Another remix tool getting carted away. Mozilla recently announced changes to its whole Webmaker suite of tools, as they shift from web-based activities to mobile-based activities, and as a result, Mozilla is shutting down Popcorn Maker, an innovative and valuable remixing tool for video and media. Sure, it has always been a bit quirky, but Popcorn Maker has been a site that I have used with students and with teachers, to introduce to the concept of remix as a shift in literacies.
So, with the deadline approaching for pulling the plug on popcorn, I had to make one more project: A Requiem for Popcorn Maker. It maybe my last bit of Popcorn.
Interesting aside: In 2012, my oldest son took part in a free filmmaking camp at our public access television, where they were piloting the first iteration of Popcorn Maker with youths, to see how it would be used and test it out on a real group of filmmakers. I remembering thinking, what is this? You take video from the web and remix it and share it? I was hooked before I even started working with Popcorn.
I invited a small group of our Western Massachusetts Writing Project to my home yesterday for a Make/Hack/Play session. These are folks on our WMWP Tech Team. Along with great conversations and connections, we got down to making, hacking and playing.
First, we used paper circuitry to think about scientific discovery, writing and map making. Everyone created their own map — either literal or metaphorical or symbolic — and then we created a paper circuit board to light up the important nodes on our maps.
Second, we dove into Webmaker’s Popcorn Maker to create video projects. I shared the one I did, using the I Have A Dream speech with overlays, and a few other folks also tinkered with social justice-themed video projects.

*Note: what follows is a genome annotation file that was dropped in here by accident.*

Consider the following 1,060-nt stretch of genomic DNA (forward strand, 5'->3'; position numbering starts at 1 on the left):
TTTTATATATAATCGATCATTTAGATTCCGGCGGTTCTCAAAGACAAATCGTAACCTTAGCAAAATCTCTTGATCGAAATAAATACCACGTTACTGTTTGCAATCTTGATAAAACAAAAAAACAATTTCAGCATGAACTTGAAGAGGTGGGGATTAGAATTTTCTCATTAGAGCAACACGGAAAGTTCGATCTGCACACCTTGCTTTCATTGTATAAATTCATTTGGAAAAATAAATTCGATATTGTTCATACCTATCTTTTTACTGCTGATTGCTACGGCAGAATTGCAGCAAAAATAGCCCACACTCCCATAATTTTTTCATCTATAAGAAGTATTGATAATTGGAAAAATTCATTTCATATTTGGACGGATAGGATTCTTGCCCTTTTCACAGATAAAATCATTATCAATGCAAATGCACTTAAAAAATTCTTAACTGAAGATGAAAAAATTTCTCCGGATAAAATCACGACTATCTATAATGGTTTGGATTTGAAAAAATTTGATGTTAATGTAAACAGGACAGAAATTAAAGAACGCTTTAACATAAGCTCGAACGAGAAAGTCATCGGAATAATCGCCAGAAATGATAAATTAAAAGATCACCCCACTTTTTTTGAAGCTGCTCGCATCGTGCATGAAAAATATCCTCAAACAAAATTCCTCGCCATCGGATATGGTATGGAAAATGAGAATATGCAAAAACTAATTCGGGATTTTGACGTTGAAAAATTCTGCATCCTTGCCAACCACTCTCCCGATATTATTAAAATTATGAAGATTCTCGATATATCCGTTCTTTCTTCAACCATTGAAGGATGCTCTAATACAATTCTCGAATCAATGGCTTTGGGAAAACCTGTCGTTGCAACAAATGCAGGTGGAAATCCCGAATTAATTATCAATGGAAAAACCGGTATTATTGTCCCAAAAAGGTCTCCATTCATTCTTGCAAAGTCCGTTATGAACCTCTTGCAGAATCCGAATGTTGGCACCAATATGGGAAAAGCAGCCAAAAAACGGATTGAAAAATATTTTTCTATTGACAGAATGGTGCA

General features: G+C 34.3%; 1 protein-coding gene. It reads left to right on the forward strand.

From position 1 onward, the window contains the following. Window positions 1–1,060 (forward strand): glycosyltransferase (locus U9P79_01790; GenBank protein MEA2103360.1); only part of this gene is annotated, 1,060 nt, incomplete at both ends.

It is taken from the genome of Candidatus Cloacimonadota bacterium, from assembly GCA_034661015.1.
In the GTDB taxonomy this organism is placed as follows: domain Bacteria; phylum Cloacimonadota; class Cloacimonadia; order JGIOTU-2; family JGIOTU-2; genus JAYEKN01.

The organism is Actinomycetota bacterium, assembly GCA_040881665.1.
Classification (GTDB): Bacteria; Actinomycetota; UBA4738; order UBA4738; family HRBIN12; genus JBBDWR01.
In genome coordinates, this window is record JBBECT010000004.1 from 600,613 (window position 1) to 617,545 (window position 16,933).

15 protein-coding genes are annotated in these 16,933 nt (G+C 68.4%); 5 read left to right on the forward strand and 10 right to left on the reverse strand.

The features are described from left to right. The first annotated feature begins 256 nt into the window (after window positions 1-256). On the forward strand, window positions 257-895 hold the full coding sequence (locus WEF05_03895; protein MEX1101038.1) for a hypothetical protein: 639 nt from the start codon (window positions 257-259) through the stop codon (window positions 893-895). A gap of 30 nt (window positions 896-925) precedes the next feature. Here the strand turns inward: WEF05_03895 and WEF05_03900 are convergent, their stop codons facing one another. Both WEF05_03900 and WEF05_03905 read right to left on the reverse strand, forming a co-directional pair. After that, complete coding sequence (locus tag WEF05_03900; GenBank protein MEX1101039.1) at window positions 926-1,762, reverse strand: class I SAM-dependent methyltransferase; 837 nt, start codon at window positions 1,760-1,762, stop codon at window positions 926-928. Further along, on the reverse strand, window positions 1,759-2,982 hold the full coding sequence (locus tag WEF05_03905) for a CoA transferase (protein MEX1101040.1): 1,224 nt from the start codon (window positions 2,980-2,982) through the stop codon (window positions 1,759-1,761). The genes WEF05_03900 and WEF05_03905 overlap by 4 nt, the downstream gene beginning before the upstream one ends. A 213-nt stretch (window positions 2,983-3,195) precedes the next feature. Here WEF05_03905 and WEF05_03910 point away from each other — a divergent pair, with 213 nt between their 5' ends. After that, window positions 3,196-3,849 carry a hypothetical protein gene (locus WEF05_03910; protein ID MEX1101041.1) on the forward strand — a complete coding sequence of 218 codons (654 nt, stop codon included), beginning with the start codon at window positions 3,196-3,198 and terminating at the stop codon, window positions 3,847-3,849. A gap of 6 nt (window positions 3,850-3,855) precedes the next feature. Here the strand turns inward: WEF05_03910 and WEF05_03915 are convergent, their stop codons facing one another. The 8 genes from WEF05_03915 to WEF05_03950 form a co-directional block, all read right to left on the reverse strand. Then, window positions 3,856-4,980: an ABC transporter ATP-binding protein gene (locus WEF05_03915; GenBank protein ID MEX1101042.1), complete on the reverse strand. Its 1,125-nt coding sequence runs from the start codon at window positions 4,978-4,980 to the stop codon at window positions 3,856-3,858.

It was a blast and for my visitors, the paper circuitry and Popcorn Maker were relatively new experiences (one of the Tech Team folks had participated in a paper circuitry session at another WMWP event.) I’m grateful to have colleagues who would give up part of Saturday to make/hack/play and think about learning in new and interesting ways.
This morning, I have a small group of folks from our Western Massachusetts Writing Project Tech Team (which I lead as as the co-director of technology for WMWP) coming over to my house to do a Make/Hack/Play session. We’re connecting together over coffee to play around with paper circuitry first — we will be making “maps” (metaphorical or literal) that we will light up “nodes” of interest.
Then, we will shift over to Webmaker’s Popcorn Maker for remixing of video and media. My hope is that we will use MLK’s I Have a Dream speech as the center and then layer in media on top of or inside of the video. My friends have not ever used Popcorn, so I am curious to see how best to guide them into it.
This is what I created this morning:
This small group work will also help me and a WMWP technology team colleague think about an upcoming presentation at a WMWP Spring Symposium, where we are facilitating a session around student agency with media and technology. She teaches a college course on using media and I am leading the hands-on portion, where folks in the session will be using Popcorn for remix.
Thanks to Laura for her blog post that sent me to the site for this documentary, RIP: A Remix Manifesto. I need to check out how I can watch this (since YouTube, ironically, blocks the content in the documentary because of proprietary issues), as it dive into the things I have been trying to wrestle with when it comes to remixing content, making something new from something that already exists, and the way technology puts more tools in our hands to do that.
Then, Alan Levine created a remix of one of the videos of Sydney Pressey demonstrating his Teaching Machine contraption. Alan grabbed the audio from a TED piece on MOOCs and superimposed the audio. It’s intriguing to watch and hear.